Tulsa Police Maj. Ryan Perkins listened Wednesday night as nine people stood before the City Council to lament the lack of diversity in the Police Department. As the department’s training director, it was important for him to be there.
“The problem becomes that we have been dealing with this for decades and decades and decades, and we come here and we act as if this is something new,” said state Rep. Regina Goodwin.
Alvin McDonald, a retired Tulsa police officer, pointed to the most recently graduated police academy class, which he said included no African Americans.
“The city deserves a lot better than that,” McDonald said.
Another retired Tulsa police officer, Keenan Meadors, said he grew up in north Tulsa and can remember a time when more minority officers patrolled the neighborhoods.
“When there was more minority police officers, especially black police officers there, the kids could look up to them and relate to them and give information,” he said. “It was just a different situation where normally the black officers live in their communities.”
Peggy Burgess suggested the police create an apprentice program to assist those people who don’t have the means or the opportunity to earn a bachelor’s degree, which all Tulsa Police Department candidates must have.
“I understand that there are many people of good character and intellect who lack the financial resources necessary to pursue a college degree full time,” Burgess said.
Perkins didn’t speak during the meeting. That will come next week, when the City Council explores the lack of diversity in the Police Department as part of its ongoing examination of the city’s Equality Indicators reports.
But he did have a few things to say after the meeting when questioned by the Tulsa World.
“It is absolutely the goal of the city of Tulsa Police Department — it has been our goal for years — to demographically represent the city,” he said.
The Police Department goes to great lengths to recruit diverse classes for its academy, including visits to historically African American colleges and trips to Texas, New Mexico and Arizona, Perkins said.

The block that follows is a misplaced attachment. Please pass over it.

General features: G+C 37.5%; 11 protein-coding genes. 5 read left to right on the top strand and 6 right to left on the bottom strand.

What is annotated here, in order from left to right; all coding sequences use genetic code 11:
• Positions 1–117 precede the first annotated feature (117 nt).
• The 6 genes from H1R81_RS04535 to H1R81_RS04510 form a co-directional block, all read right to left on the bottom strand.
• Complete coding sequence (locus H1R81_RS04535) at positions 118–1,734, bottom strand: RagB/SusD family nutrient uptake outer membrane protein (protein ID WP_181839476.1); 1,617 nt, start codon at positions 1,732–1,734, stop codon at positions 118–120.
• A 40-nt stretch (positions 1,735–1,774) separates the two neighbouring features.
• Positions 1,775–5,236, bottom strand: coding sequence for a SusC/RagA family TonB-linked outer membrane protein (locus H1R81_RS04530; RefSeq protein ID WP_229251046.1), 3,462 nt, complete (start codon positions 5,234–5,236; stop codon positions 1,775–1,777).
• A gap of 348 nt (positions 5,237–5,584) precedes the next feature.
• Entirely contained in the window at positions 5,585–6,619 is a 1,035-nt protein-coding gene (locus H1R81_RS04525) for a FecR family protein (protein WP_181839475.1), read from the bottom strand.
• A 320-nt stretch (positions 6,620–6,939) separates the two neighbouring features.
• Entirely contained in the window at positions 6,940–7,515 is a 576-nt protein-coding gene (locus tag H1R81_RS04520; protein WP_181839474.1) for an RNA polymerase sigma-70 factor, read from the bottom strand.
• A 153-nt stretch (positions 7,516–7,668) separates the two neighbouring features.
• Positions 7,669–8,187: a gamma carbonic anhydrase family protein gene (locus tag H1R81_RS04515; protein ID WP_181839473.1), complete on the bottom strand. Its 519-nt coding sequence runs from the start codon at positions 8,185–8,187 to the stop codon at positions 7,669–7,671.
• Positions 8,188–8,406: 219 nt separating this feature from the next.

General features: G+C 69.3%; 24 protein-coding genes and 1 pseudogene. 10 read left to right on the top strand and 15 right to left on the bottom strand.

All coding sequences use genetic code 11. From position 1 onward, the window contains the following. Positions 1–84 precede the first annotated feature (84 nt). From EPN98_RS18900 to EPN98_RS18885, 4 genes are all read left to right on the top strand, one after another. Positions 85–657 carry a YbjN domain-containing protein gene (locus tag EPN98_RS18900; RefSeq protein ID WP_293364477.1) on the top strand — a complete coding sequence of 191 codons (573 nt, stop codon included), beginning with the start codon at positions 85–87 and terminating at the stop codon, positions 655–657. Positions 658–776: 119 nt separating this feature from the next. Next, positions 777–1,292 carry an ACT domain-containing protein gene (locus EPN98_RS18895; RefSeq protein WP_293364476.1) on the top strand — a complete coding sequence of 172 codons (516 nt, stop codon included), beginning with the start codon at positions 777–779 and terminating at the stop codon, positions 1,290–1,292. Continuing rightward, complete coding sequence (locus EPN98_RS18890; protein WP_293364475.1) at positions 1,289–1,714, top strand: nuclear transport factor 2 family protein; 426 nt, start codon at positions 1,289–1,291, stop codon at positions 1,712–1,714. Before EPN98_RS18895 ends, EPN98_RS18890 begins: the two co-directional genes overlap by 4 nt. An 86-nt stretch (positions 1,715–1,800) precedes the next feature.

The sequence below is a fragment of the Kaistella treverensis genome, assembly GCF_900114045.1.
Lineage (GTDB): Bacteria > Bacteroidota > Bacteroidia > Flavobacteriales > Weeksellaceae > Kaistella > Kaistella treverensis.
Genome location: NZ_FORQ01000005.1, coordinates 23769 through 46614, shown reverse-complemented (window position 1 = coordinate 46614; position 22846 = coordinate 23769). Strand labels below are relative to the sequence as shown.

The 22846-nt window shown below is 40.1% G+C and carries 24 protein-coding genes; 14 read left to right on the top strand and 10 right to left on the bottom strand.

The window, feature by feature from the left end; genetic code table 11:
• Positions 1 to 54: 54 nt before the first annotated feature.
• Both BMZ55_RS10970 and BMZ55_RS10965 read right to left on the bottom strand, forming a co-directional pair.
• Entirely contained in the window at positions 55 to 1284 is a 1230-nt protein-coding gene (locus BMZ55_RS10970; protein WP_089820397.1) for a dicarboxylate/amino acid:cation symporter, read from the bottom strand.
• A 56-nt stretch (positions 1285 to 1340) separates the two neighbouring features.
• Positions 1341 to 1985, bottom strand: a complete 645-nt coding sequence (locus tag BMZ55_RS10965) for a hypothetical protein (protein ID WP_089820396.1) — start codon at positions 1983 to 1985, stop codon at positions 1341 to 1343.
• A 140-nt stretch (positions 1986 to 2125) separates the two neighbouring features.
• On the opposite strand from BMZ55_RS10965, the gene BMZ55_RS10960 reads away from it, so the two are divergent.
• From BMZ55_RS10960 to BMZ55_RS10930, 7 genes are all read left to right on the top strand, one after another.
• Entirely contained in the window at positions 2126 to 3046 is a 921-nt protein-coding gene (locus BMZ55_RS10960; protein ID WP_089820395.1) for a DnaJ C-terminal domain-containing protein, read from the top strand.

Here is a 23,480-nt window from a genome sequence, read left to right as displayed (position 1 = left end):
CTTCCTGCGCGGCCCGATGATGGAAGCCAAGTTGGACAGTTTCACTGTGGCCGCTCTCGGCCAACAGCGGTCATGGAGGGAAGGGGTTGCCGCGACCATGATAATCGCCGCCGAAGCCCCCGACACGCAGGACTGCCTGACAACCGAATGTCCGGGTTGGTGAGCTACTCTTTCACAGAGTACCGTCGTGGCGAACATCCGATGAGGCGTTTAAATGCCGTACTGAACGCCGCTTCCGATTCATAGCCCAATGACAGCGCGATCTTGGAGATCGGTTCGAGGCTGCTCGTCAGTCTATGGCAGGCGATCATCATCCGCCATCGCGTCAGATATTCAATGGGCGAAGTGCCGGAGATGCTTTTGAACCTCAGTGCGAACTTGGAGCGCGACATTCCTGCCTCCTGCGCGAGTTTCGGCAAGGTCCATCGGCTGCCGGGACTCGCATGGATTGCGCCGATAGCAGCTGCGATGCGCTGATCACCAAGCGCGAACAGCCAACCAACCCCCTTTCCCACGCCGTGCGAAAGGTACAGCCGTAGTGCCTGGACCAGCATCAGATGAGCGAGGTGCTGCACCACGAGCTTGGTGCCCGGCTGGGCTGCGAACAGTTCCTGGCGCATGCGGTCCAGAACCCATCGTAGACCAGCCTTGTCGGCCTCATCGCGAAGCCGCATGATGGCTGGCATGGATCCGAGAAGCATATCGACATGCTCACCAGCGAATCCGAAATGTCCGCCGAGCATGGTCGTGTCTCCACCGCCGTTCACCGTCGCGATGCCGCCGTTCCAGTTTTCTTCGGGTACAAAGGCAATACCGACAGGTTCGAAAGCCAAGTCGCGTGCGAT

“We are significantly underrepresented in Hispanics much more than African Americans,” he said.
The average age of Hispanic residents of Tulsa is 19, resulting in a dearth of potential Hispanic applicants who have graduated from college, Perkins said. That is why the Police Department goes to west Texas, eastern New Mexico and Arizona to look for candidates.
“We find we have to go there because we have to find second- and third-generation Hispanics who are in college who see this as a potential profession,” Perkins said.
He acknowledged that the most recent academy class to graduate had no African Americans in it but said it did include a large number of Hispanics and several women, including a Hispanic woman.
He described the current academy class “as one of the most diverse that we have had in years.”
“So the idea that we don’t have any African Americans going through the academy is absolutely false,” Perkins said.
The Police Department has explored — or is exploring — every suggested remedy that was offered by speakers at Wednesday night’s meeting, including Peggy Burgess’ idea for an apprenticeship program, Perkins said.
“We are actively in discussion with a local university to try to see the feasibility of a degree-completion program where students who do not yet have a bachelor’s degree could finish their bachelor’s degree while they are in the police academy,” Perkins said. “We don’t know whether that program is going to come to fruition or not.”
But Perkins is confident that the city is on the right track when it comes to attracting a diverse workforce. Tulsa is caught up in a nationwide trend, he said, where law enforcement agencies large and small are having trouble recruiting not only minority candidates but candidates in general.
Still, Perkins said, “Compare us to Oklahoma City or the Oklahoma Highway Patrol. We have better current diversity numbers.”
Next week’s Equality Indicators special meeting is scheduled for 5 p.m. Wednesday in the Liddy Doenges Theater at the Tulsa Performing Arts Center.